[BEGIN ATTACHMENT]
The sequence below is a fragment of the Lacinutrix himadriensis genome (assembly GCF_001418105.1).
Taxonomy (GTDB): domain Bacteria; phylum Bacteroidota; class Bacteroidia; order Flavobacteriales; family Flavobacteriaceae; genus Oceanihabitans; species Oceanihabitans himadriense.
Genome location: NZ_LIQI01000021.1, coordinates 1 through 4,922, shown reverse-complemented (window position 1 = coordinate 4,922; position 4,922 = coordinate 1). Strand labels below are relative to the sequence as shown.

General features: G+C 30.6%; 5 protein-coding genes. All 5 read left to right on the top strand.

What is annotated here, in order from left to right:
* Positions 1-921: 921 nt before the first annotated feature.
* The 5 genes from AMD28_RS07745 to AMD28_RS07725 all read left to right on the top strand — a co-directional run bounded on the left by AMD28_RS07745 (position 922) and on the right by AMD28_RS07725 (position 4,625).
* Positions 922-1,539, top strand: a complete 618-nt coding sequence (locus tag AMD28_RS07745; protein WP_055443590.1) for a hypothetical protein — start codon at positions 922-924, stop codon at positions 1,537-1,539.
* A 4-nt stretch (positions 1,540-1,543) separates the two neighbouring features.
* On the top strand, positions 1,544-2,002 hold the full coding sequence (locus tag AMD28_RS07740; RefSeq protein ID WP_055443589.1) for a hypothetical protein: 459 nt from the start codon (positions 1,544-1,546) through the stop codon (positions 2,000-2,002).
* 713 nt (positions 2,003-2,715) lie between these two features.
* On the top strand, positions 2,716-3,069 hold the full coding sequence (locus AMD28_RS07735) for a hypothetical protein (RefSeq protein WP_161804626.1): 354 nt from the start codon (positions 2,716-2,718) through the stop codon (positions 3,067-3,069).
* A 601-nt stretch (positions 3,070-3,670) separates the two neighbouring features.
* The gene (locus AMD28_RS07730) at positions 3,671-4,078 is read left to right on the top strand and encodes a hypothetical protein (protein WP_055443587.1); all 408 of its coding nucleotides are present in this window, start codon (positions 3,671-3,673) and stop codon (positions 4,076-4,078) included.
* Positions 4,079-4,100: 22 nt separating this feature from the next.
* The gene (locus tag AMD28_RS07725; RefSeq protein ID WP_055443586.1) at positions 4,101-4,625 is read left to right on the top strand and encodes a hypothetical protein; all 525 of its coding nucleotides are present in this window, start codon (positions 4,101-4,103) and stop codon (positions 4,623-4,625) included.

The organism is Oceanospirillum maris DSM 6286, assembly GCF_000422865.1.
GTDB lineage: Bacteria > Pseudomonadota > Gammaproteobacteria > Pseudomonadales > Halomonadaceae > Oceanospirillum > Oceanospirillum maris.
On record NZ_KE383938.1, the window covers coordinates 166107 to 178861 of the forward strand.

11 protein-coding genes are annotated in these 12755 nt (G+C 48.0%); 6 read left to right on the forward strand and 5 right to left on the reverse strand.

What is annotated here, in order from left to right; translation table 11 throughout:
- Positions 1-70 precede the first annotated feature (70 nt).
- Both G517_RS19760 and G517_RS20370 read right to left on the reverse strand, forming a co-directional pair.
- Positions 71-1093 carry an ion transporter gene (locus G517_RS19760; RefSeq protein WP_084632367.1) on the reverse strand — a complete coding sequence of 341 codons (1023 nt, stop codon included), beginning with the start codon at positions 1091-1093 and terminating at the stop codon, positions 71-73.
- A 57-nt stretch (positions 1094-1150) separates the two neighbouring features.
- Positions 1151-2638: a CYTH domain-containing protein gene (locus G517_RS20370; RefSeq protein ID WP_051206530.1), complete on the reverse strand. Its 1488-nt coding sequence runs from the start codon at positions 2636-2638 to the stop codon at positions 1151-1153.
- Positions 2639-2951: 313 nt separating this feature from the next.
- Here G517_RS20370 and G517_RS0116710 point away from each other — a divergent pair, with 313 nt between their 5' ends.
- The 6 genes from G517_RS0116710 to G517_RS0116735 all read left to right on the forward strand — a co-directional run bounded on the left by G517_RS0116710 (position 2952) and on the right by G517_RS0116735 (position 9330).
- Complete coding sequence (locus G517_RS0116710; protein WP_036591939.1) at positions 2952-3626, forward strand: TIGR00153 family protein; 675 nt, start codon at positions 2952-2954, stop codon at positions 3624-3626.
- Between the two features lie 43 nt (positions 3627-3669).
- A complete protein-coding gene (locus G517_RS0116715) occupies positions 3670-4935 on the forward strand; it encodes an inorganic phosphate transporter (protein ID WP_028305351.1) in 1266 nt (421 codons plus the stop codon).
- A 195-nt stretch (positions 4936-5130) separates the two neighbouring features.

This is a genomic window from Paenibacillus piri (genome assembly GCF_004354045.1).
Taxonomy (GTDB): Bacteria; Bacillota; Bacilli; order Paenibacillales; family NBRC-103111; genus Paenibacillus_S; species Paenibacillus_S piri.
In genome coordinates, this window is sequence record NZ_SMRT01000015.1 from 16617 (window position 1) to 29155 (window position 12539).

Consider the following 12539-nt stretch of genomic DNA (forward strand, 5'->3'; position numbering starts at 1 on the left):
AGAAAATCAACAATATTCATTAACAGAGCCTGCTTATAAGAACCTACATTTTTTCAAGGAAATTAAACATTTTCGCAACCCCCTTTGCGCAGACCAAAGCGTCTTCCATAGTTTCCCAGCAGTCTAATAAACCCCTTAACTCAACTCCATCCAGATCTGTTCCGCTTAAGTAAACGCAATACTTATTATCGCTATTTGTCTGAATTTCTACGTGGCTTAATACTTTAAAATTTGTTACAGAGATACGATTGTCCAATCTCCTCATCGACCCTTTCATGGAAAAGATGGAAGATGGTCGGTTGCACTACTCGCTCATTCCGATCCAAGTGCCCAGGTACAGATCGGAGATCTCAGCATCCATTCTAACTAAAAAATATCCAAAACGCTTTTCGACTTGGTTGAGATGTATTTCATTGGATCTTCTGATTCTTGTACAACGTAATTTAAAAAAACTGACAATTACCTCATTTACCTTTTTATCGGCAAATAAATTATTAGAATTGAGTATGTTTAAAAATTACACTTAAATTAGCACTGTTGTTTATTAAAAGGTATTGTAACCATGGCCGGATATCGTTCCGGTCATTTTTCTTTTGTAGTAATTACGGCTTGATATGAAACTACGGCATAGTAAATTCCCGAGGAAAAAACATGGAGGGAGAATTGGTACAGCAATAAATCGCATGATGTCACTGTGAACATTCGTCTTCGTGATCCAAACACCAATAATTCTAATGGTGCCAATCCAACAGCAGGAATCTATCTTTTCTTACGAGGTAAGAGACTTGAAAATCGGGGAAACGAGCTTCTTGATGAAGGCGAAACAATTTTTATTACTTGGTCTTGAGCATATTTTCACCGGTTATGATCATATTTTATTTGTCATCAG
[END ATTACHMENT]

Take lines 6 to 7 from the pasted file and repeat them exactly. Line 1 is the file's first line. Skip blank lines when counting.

* Positions 1-921: 921 nt before the first annotated feature.
* The 5 genes from AMD28_RS07745 to AMD28_RS07725 all read left to right on the top strand — a co-directional run bounded on the left by AMD28_RS07745 (position 922) and on the right by AMD28_RS07725 (position 4,625).